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- Auteur : Misteriddler - Mise en Page : Zorg
Painting plastic with a spray can

In this tutorial, we will apply primer and paint with a spray, because few of us own a spray gun to make a beautiful painting.

Painting on a plastic material is the same thing as previously seen. In this case, we will use a New Astro City loud speaker bezel, which is very often yellowed..

Many amateurs live them like this, because they think it is complicated to make a nice painting, slick and white as they were in the past. This stands also for yellowed coin slots... and other thing. They can of course be cleaned with steel wool + cleaning agent to get them white, but for our need we had nothing else kept on hand... and Tibo absolutely wanted to paint his plastic stub !

The original bezel lookl...

To start, take off the bezel ; when this will be done, you will notice the nasty men from Sega had the great idea to stick all around it a foam seal... which for sure badly aged for you too.

Remove this ugly seal, remove also all remaining glue. Be carefull ! Do not use undeluted acetone to get rid of the glue, or you will see your beautiful bezel getting blistered everywhere... Use instead "Essence F" (?? I can't find the English word ??) which is a cleaning agent you will find in every hardware store, or possibly nail polish solvent (as Tibo + Kaneda tried) but be careful it contains acetone.

Then it is time to start the priming, the step which will ensure you a nice execution... but mostly will ensure you your paint will stick to your bezel. In that purpose, you will need to "scuff" (yes, I know, it's awful) your bezel so that your primer sticks as much as possible. You will start sanding (manually) all the externals of your bezel (everything which can be seen) without forgetting the small nooks... and the edges (very important). To sand, use grain 120 sandpaper. Remind to sand regularly without focusing on some points, and without pressing variously to avoid getting many micro-scuffs...

There is no need to sand too much... Sand only the surface until there is no more slick area... Then sand again using grain 600 sandpaper (fine-grain). Sand once again uniformly and carefully.

Uneventfully, you should get a matted look bezel, unpleasant to touch... Clean it with paper (no rag to avoid naps)... The bezel is ready for primer and should look like this :

A closer look to the scuffs we made :

To apply the primer, we will choose a spray can, easily foundable in shops, and easier to use than a spray gun.

I used a neutral primer (don't use a coloured anti-rust primer) to avoid needing to apply many layers of paint to cover a coloured primer...
No need to be in a hurry : a simple mist without wanting to cover everything in one pass, making slow gestures.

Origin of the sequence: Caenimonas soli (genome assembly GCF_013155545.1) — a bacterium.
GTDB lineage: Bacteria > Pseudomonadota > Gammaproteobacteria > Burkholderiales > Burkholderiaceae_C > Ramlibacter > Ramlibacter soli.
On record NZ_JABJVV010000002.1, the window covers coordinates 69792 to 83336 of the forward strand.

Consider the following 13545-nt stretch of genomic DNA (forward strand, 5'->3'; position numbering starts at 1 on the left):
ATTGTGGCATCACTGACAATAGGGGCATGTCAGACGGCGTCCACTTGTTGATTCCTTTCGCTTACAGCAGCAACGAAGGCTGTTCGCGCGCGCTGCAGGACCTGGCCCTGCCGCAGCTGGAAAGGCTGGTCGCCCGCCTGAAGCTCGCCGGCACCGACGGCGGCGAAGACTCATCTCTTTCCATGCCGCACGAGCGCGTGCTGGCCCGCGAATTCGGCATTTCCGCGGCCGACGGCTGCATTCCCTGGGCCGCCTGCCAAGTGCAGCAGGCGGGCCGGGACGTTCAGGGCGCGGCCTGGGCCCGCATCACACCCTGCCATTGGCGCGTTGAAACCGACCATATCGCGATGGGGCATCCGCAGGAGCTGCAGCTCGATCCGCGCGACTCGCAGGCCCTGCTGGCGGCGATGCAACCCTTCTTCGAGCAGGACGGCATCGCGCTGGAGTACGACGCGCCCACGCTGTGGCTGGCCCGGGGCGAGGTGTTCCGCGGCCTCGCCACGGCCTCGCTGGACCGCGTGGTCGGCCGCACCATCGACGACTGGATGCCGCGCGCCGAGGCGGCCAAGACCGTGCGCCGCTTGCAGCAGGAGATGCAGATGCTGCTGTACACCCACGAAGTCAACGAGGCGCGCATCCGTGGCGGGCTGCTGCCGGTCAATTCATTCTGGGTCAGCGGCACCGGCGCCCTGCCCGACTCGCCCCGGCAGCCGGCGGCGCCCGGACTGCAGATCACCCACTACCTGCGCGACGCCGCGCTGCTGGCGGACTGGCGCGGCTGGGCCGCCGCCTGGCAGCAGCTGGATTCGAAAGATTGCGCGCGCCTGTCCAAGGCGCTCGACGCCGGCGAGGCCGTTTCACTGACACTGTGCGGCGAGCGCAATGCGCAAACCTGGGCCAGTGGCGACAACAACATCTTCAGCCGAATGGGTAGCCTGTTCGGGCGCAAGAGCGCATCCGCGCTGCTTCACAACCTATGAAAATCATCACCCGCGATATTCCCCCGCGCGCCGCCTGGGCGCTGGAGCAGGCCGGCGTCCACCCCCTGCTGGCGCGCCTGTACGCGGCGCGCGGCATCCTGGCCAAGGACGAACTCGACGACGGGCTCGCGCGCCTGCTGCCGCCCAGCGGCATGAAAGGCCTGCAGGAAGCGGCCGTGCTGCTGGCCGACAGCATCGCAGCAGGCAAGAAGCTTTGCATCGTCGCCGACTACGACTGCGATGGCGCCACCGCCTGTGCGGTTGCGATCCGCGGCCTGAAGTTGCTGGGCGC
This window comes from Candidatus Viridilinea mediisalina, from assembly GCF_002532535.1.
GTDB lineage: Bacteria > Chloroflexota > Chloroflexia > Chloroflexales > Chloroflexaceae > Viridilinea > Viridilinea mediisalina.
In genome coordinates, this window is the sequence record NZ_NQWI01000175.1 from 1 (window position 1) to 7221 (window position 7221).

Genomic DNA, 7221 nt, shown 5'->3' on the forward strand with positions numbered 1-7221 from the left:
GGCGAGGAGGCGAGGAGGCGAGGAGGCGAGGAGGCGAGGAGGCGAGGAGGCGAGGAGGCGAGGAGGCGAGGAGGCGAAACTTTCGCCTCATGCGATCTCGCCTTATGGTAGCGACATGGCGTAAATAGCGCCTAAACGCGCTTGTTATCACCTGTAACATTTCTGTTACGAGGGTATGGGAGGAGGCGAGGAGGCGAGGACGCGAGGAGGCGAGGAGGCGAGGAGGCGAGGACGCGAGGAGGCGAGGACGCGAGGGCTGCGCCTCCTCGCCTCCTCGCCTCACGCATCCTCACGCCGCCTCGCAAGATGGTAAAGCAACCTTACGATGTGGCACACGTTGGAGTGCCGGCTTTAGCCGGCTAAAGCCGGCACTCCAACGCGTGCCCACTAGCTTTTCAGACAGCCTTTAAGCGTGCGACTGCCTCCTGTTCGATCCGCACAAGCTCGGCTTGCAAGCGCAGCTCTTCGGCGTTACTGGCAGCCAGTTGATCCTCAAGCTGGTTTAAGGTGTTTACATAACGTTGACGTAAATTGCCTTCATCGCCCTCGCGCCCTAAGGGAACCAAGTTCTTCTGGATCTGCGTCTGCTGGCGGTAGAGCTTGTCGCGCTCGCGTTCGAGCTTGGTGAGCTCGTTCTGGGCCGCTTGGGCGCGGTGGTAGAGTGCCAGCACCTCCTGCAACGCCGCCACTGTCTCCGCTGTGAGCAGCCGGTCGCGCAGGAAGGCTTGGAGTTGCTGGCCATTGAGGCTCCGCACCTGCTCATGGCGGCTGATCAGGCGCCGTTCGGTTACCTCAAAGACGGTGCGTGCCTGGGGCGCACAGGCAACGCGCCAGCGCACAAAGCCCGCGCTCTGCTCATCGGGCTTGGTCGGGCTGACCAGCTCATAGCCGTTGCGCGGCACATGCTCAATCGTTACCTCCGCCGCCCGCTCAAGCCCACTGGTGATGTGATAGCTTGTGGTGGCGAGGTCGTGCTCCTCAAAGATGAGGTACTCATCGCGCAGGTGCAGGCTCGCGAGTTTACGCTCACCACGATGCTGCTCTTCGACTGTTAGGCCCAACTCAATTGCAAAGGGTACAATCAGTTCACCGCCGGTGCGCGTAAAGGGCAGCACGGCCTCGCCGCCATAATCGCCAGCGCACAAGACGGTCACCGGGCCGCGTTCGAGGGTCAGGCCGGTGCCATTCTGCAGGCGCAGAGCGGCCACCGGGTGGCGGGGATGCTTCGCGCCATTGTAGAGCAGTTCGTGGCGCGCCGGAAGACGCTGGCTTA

For more details about spray can use, have a look to chapter : "Chapter 4/ Applying primer with a spray" of tutorial "Sanding, preparing and painting metal..."

The secret is not wanting to cover everything in one pass... this will avoid drips. Also keep in mind waiting at least half an hour before grabing the bezel

Once the first primer layer is applied, sand with grain 600 sandpaper, then apply again a new layer of primer.

Let things dry, then sand again (grain 600). Watch closer your bezel, and touch it : it must be matte, but slick looking, without sensing any defect nor scuff when you touch it... If that is not the case, then you have not covered enough the bezel during your "misted" passes... In that case, start again primer / drying / sanding until you get a good result.

If you don't have time to do it now, then you will have to do it between two layers of paint (this will take more time, as paint takes longer to dry) or you will have to waive the slick look of your bezel as it was in the past.

Be warned you will never get the same look and coating with a spray can instead of a spray gun. In this tutorial, we exaggerate the number of layers and sanding to get a coating nearest as possible to a nice slick coating... But no one compels you to be perfectionist.

Here is what you get with two sanded primer layers, and a layer of spray paint :

Nice, but not enough to get the slick look like in the beginning... One layer of paint has been applied for the test, I now need to sand it, the apply a new one, wait for it to dry and so on until I get a slicker result... That is longer than if I hat cautiously fixed my primer layers... But in the end you get the same result.

When the primer result is OK, you can apply the paint : Choose a bright white.
Same operating mode : don't be hurry, and pay attention to start spraying the paint outside of the object... targeting slowly at it to avoid drips...
Try also to keep a constant flow, far enough from the object, without altering the pressure or stopping. Keep in mind working smoothly to avoind drips.... which are very difficult to remove afterwards...

 

Then apply a new layer of paint if you want... It will have to be thicker than the previous one, without drips. This will be the coating layer.

You can also apply a spray varnish if you like... Choose a varnish with does not get yellowed, and choose a bright one if you want something flashy, or satin-finished if you want to get original look..
Be careful when applying varnish : this is fussy (tutorial to come).

Here we are, with a little bit of patience, you get something perfect... If you are not used to it, train with a small piece of plastic before working on your Astro bezel.

I hope you have learnt some tricks, and that you will not hesitate to do it yourself... With patience, without being a specialist, you can get very nice effects, even with a spray can. Enjoy !

 

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